June 10, 2008

Swiss Cheese

This is another of Rob's Great Grandmother Alloway's quilts, The Mill Wheel or Millstone, I'm not sure which is the correct pattern name. One of his aunts brought it to a family gathering, in a big black garbage bag, shoved it in my arms and said maybe I'd want it, or burn it, whatever. Was I thrilled?? Duh!

The main problem was apparent upon laying out the quilt. It had been tied far too far apart, and whoever did it had used two super heavy old flannel sheets for the batting. In the course of many years use as a utility quilt all that shifting had done it's damage; there were so many tears where there had once been ties. Secondary problem was, as you can see in the first photo a lot of the fabric had simply disintegrated.

The first thing I did was clip the ties and get rid of the weight. Then I spent several months unpicking all that fine hand sewing. If anyone thinks hand stitching isn't as strong as machine stitching, they've never unpicked hand sewn seams. Then I sorted and pressed what pieces were salvageable. Even those were very thin, so in desperation to save something I ironed each of those pieces to a light fusible interfacing. At the original seams there was nothing left except a few threads so I squared up the blocks at the old seam lines and repieced everything I could salvage.

As you can see, the re-squaring threw off the wheels a bit, but no harm done. I just love this little quilt, and I hope my sharing it will inspire someone else to save a family heirloom that might appear unsalvageable at first sight.

The back side is a Fish block made from a set of templates I purchases in Cowbridge Wales many years go; I like double sided quilts. Swiss Cheese can usually be found hanging over our bed, firmly tucked back in the family bosom. 29" square, 1998.

June 4, 2008


Yesterday I was pretty much confined to bed. Not so good because I have things to do places to go, but as long as I was there I made it a play day. I'm appliquéing and stuffing basket handles as part of my current project so all I had to do was grab my bags of bits and my appliqué tray and I was set to go.

This is the handiest item whether you are at a table, sitting in a chair, or like me yesterday, in bed. All you need to make your own is a mid-sized luncheon tray, 2 layers of cotton batting like Warm & Natural cut to the size of the bottom of the tray. Plus a roll of batt the length of the tray covered in a nice plain fabric. Plain fabric so you can easily see the pins and needles, cotton batt because it lasts a long time and you can use the lint roller on it occasionally. Baste the needle roll to the edge of the batting and use a few dots of glue to hold the batting to the tray. My needle roll is probably about the circumference of a quarter coin. I marked sections with a Pigma pen for quilt needles and appliqué needles. The only other thing you need is your project, thread and scissors. I've been using this about 4 years and wouldn't know what to do without it. (1 week later..I made another one on a 9X13 inch tray to keep in our RV. This time I just covered the needle roll with some bridal netting. Warm and Natural is hard to write on!)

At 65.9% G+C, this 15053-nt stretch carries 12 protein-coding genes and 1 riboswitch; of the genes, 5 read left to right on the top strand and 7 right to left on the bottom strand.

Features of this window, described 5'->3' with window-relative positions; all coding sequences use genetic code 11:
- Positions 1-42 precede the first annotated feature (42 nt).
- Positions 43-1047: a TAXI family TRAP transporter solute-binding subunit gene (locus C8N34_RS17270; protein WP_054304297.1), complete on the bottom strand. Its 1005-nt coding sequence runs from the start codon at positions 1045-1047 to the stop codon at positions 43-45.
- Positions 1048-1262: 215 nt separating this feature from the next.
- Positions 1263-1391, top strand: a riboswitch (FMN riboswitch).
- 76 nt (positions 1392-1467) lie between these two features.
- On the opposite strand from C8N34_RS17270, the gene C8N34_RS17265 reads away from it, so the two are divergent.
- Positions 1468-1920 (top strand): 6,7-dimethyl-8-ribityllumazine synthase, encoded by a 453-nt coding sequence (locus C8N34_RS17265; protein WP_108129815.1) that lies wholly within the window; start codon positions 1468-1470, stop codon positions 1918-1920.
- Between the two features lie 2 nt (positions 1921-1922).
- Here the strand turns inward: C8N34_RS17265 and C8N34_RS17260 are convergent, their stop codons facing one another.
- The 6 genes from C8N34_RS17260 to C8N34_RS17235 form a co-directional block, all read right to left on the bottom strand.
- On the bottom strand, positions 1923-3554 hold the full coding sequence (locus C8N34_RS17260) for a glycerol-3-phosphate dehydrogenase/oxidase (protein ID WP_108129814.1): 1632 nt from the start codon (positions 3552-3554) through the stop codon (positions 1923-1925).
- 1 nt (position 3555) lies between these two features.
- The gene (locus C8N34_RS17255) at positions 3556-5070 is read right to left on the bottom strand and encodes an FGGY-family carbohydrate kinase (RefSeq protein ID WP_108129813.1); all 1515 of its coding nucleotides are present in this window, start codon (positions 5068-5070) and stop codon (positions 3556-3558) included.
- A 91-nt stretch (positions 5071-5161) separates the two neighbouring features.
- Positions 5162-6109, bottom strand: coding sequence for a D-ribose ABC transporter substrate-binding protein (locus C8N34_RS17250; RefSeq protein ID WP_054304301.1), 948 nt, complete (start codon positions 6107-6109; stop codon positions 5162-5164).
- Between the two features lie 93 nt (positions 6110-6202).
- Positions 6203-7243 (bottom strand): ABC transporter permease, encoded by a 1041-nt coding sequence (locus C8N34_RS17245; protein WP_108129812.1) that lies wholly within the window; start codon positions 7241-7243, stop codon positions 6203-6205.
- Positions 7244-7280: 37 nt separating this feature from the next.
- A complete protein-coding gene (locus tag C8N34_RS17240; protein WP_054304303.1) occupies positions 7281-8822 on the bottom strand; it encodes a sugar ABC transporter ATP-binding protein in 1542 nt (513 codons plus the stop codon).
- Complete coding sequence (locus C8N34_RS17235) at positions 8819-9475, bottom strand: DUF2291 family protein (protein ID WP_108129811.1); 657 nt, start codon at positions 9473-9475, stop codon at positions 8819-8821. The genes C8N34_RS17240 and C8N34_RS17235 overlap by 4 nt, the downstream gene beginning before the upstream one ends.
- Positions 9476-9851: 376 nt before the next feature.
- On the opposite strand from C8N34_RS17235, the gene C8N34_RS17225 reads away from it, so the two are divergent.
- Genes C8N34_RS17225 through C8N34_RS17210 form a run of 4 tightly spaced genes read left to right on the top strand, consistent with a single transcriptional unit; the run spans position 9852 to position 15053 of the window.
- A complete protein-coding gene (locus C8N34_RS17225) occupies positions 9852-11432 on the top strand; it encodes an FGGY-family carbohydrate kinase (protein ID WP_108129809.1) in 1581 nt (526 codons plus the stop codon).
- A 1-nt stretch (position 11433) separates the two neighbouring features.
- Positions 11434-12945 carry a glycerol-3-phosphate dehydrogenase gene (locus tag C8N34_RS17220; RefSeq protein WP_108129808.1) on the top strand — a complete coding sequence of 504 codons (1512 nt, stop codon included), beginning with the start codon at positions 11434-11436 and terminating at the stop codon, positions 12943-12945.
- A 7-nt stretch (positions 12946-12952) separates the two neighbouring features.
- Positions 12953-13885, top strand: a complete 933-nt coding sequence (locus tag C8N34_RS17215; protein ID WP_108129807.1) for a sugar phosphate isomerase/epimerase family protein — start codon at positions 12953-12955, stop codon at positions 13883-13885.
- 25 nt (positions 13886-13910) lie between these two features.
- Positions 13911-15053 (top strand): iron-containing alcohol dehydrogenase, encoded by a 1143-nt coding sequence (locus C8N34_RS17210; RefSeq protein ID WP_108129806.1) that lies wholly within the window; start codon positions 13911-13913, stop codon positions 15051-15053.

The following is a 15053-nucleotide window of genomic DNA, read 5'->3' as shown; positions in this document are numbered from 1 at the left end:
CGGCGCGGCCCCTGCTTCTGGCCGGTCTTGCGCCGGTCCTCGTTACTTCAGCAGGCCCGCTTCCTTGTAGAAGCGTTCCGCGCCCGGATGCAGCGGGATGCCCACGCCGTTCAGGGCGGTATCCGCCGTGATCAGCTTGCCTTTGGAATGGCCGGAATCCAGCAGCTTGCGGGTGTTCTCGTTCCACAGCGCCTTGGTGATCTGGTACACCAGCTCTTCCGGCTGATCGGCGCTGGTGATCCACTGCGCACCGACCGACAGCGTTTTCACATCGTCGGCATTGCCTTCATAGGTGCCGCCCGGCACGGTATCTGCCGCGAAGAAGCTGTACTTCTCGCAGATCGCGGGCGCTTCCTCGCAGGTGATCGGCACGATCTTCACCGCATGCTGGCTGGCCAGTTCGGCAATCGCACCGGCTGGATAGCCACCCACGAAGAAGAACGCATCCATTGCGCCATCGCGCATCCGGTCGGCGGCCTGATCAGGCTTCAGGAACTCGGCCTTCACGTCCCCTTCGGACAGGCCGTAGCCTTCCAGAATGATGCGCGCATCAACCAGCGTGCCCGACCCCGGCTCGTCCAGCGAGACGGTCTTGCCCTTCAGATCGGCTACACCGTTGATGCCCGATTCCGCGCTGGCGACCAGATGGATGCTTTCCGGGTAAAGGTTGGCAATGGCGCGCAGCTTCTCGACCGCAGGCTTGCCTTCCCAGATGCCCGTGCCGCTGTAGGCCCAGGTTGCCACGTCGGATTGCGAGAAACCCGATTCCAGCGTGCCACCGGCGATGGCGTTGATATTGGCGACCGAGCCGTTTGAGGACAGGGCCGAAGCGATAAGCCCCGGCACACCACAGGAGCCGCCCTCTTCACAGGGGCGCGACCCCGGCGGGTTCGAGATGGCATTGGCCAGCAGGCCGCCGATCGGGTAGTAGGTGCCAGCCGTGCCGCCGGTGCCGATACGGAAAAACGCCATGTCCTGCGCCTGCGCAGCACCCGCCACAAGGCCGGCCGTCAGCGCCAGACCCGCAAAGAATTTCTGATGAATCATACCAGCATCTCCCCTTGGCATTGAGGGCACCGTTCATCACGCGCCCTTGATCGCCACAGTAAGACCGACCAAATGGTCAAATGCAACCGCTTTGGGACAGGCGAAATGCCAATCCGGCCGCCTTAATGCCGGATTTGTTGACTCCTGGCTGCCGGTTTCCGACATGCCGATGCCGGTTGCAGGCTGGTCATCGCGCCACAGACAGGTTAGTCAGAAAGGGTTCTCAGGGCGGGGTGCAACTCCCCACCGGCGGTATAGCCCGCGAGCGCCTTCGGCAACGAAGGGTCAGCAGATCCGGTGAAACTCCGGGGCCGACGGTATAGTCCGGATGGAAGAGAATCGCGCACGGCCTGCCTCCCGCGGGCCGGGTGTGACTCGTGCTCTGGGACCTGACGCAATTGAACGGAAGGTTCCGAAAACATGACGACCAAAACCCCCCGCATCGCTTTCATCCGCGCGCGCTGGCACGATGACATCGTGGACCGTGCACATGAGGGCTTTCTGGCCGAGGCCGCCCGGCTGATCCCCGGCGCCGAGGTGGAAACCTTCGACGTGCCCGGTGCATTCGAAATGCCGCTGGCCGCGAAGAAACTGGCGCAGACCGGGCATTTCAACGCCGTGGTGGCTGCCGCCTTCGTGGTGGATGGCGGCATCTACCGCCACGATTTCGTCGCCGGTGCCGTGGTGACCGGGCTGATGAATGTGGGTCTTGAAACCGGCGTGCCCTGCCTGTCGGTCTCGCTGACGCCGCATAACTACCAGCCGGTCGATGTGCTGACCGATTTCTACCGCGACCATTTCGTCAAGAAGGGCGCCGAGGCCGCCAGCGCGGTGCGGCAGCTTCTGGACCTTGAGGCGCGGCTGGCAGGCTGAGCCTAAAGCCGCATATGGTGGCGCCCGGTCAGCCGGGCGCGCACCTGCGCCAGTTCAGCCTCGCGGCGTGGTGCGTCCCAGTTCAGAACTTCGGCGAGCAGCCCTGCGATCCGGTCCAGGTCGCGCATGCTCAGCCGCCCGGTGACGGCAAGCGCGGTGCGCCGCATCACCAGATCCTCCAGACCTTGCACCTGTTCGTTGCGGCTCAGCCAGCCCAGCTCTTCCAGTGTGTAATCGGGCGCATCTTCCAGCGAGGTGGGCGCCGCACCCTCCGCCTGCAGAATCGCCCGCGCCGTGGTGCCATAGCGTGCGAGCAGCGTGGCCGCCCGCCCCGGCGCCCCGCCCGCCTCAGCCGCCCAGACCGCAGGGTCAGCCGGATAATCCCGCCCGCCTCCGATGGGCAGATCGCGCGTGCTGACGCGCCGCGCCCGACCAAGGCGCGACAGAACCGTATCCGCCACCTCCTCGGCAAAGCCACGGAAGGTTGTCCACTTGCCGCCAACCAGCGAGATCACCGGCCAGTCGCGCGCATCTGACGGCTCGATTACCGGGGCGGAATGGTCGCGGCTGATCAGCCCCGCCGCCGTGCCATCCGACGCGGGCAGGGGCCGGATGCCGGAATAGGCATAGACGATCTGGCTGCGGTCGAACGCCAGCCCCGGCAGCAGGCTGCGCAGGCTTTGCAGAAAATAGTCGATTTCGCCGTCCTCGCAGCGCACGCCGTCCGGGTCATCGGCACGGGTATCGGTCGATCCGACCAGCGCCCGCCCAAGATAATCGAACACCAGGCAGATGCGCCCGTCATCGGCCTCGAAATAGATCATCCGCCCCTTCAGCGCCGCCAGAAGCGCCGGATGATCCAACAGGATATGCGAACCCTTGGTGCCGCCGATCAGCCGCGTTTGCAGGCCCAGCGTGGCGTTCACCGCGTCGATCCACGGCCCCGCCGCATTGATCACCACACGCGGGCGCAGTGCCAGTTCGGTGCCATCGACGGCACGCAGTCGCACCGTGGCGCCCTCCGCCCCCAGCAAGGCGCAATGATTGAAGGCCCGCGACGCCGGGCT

The quilt top below the tray was made by my husband's great grandmother and passed to me by his mom about 25 years ago as a gift for saving her life! Sounds grand, all I did was find her bee sting kit and give her a shot, but it changed our relationship so I'll always be grateful for having been given the opportunity to be of service. I used very thin batt and it was so easy to quilt because most of the fabrics had been pre-softened by wear prior to their insertion into the quilt.

I have two other of Great Grandma Alloway's tops. I'll share the story of how I came to have those another day.

June 1, 2008

Quilt Room, FlyLady, and where's the article?

I've been looking off and on since my last post for that magazine picture that set off my quilting passion 38 years ago. If I still have it, it should be in my quilt room, wouldn't you think? So far no joy...and I know what many of you are thinking. Chances of finding one piece of paper in many quilt rooms would be a hopeless task. But it shouldn't be for me. You see, I met (in the internet sense) FlyLady in 2000. This was my quilt room pre-FlyLady on any typical day. Didn't bother me, I seldom gave it a thought. I knew a lot of quilters who worked in the same environment.

But someone mentioned FlyLady on the DJRetreats list and it caught my imagination and a few days later I started the FlyLadyQuilters list. A bunch of us worked for a year, and became life-long buddies through the agonies we went through cleaning out cleaning up our homes. I gave away the list when I was properly FlyLadied and I've never looked back. I gave up a lot in that year, nothing of which I missed. But coming back to the magazine page that set off my quilting passion...a small snide voice in my mind says "you just think you didn't miss anything". Maybe I did throw it out. Time will tell, I'll keep looking, maybe it is tucked in one of my quilt journals.

But since seeing JJ's work areas triggered this blog I'll show you the same stitching area post-FlyLady. This photo is from late 2001, but the space looks much the same today. There is a container of rice by the machine because I was making rice bags today, the ironing board cover is now a celestial fabric rather than flamingos, one of the featherweights under the table has been moved to our farm, and we put in new grey carpet last year, I've worn out a couple of irons...but this is it. I can walk in, sit down and sew anytime, any day. So where did I put that magazine page??

We live in an A-frame house which has a whole slew of storage and decorating problems. Because all the outer walls look like this / \ . Believe me, I've had to be quite creative about storage and display. I'll share some of those pictures later. Are you willing to share before and after pictures? Leave me a comment so I can come see your blog :-) Right now I need to find a magazine page for my own blog premier post.